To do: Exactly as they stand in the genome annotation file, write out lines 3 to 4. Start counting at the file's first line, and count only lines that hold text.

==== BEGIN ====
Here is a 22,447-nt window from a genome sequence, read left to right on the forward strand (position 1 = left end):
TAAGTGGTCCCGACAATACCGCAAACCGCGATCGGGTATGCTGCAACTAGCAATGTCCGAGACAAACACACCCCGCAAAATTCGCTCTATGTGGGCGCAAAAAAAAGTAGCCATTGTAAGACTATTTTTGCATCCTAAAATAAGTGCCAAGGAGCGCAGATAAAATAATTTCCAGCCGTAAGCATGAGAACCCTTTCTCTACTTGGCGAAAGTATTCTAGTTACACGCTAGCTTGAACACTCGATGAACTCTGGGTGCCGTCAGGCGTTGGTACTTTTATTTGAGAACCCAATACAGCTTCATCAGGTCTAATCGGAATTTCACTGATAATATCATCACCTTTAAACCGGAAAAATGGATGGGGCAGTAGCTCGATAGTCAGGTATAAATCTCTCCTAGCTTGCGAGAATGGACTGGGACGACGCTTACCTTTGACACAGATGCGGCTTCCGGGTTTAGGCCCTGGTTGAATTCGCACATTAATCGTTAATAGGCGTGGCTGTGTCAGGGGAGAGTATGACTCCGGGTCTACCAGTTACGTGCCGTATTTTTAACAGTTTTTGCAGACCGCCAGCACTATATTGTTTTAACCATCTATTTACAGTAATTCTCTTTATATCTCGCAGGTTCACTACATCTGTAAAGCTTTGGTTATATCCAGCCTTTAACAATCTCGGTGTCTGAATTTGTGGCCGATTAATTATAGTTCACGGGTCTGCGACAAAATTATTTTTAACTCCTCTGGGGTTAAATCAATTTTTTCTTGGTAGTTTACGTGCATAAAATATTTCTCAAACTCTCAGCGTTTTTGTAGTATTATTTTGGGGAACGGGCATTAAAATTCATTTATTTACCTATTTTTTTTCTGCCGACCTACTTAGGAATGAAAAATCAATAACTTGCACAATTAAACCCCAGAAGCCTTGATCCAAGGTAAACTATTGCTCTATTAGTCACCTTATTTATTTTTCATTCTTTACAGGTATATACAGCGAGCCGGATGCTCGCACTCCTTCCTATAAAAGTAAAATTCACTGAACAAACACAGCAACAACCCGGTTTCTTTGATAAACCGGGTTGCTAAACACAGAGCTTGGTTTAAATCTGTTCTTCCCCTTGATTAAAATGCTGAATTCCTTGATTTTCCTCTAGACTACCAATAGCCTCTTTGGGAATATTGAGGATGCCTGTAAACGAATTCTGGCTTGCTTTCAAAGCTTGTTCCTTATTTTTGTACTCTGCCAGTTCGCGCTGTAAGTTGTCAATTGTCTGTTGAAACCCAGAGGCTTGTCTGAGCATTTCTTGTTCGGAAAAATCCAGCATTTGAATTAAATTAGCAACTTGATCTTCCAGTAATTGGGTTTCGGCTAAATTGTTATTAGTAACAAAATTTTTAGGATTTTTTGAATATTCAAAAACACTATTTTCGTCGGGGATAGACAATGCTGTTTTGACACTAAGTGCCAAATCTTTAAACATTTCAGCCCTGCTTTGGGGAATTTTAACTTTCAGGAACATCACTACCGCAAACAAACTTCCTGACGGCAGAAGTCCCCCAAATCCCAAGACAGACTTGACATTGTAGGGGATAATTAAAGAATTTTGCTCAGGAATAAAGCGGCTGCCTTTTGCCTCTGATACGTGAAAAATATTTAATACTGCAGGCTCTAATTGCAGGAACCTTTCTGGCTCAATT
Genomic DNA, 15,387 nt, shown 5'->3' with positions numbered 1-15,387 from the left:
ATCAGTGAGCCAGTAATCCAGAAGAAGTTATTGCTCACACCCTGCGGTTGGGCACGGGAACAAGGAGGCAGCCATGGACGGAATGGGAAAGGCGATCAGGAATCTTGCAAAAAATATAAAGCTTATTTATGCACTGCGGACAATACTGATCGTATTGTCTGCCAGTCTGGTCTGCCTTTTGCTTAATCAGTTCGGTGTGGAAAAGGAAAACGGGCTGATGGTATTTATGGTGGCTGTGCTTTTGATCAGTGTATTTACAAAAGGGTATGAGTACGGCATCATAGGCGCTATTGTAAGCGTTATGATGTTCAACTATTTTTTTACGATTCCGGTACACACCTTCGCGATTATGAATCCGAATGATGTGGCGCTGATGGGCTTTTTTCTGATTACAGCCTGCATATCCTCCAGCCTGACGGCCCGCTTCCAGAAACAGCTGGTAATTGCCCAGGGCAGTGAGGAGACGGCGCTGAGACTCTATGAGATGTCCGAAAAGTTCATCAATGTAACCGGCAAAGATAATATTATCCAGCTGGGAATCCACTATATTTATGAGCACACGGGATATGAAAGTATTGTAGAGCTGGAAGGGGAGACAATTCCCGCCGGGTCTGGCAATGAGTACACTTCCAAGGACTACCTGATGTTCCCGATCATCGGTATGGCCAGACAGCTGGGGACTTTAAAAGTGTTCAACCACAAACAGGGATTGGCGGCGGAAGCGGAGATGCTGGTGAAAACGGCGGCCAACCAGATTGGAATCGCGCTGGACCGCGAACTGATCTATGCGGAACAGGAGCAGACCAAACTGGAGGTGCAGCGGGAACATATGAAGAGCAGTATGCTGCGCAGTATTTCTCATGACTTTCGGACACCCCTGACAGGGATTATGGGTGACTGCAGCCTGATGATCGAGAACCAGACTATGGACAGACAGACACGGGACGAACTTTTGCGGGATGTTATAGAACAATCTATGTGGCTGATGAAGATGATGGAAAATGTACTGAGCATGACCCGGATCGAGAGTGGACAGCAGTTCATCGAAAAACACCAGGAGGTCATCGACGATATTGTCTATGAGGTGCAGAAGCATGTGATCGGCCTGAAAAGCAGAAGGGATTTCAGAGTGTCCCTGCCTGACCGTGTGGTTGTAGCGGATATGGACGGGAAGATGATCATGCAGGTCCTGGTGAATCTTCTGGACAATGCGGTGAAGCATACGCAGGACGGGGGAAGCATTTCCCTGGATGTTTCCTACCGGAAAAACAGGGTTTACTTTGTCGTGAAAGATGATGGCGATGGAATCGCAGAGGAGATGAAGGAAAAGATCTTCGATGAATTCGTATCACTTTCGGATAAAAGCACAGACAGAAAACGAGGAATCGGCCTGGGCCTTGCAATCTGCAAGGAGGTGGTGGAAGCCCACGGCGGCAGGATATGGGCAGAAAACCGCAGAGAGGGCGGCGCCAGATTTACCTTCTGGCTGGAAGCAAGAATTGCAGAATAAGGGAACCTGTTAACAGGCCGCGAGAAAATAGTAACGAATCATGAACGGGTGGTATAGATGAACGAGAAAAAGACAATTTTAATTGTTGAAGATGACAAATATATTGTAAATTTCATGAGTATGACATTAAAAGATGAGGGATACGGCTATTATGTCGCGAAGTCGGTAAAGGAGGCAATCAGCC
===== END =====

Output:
Genomic DNA, 15,387 nt, shown 5'->3' with positions numbered 1-15,387 from the left:
ATCAGTGAGCCAGTAATCCAGAAGAAGTTATTGCTCACACCCTGCGGTTGGGCACGGGAACAAGGAGGCAGCCATGGACGGAATGGGAAAGGCGATCAGGAATCTTGCAAAAAATATAAAGCTTATTTATGCACTGCGGACAATACTGATCGTATTGTCTGCCAGTCTGGTCTGCCTTTTGCTTAATCAGTTCGGTGTGGAAAAGGAAAACGGGCTGATGGTATTTATGGTGGCTGTGCTTTTGATCAGTGTATTTACAAAAGGGTATGAGTACGGCATCATAGGCGCTATTGTAAGCGTTATGATGTTCAACTATTTTTTTACGATTCCGGTACACACCTTCGCGATTATGAATCCGAATGATGTGGCGCTGATGGGCTTTTTTCTGATTACAGCCTGCATATCCTCCAGCCTGACGGCCCGCTTCCAGAAACAGCTGGTAATTGCCCAGGGCAGTGAGGAGACGGCGCTGAGACTCTATGAGATGTCCGAAAAGTTCATCAATGTAACCGGCAAAGATAATATTATCCAGCTGGGAATCCACTATATTTATGAGCACACGGGATATGAAAGTATTGTAGAGCTGGAAGGGGAGACAATTCCCGCCGGGTCTGGCAATGAGTACACTTCCAAGGACTACCTGATGTTCCCGATCATCGGTATGGCCAGACAGCTGGGGACTTTAAAAGTGTTCAACCACAAACAGGGATTGGCGGCGGAAGCGGAGATGCTGGTGAAAACGGCGGCCAACCAGATTGGAATCGCGCTGGACCGCGAACTGATCTATGCGGAACAGGAGCAGACCAAACTGGAGGTGCAGCGGGAACATATGAAGAGCAGTATGCTGCGCAGTATTTCTCATGACTTTCGGACACCCCTGACAGGGATTATGGGTGACTGCAGCCTGATGATCGAGAACCAGACTATGGACAGACAGACACGGGACGAACTTTTGCGGGATGTTATAGAACAATCTATGTGGCTGATGAAGATGATGGAAAATGTACTGAGCATGACCCGGATCGAGAGTGGACAGCAGTTCATCGAAAAACACCAGGAGGTCATCGACGATATTGTCTATGAGGTGCAGAAGCATGTGATCGGCCTGAAAAGCAGAAGGGATTTCAGAGTGTCCCTGCCTGACCGTGTGGTTGTAGCGGATATGGACGGGAAGATGATCATGCAGGTCCTGGTGAATCTTCTGGACAATGCGGTGAAGCATACGCAGGACGGGGGAAGCATTTCCCTGGATGTTTCCTACCGGAAAAACAGGGTTTACTTTGTCGTGAAAGATGATGGCGATGGAATCGCAGAGGAGATGAAGGAAAAGATCTTCGATGAATTCGTATCACTTTCGGATAAAAGCACAGACAGAAAACGAGGAATCGGCCTGGGCCTTGCAATCTGCAAGGAGGTGGTGGAAGCCCACGGCGGCAGGATATGGGCAGAAAACCGCAGAGAGGGCGGCGCCAGATTTACCTTCTGGCTGGAAGCAAGAATTGCAGAATAAGGGAACCTGTTAACAGGCCGCGAGAAAATAGTAACGAATCATGAACGGGTGGTATAGATGAACGAGAAAAAGACAATTTTAATTGTTGAAGATGACAAATATATTGTAAATTTCATGAGTATGACATTAAAAGATGAGGGATACGGCTATTATGTCGCGAAGTCGGTAAAGGAGGCAATCAGCC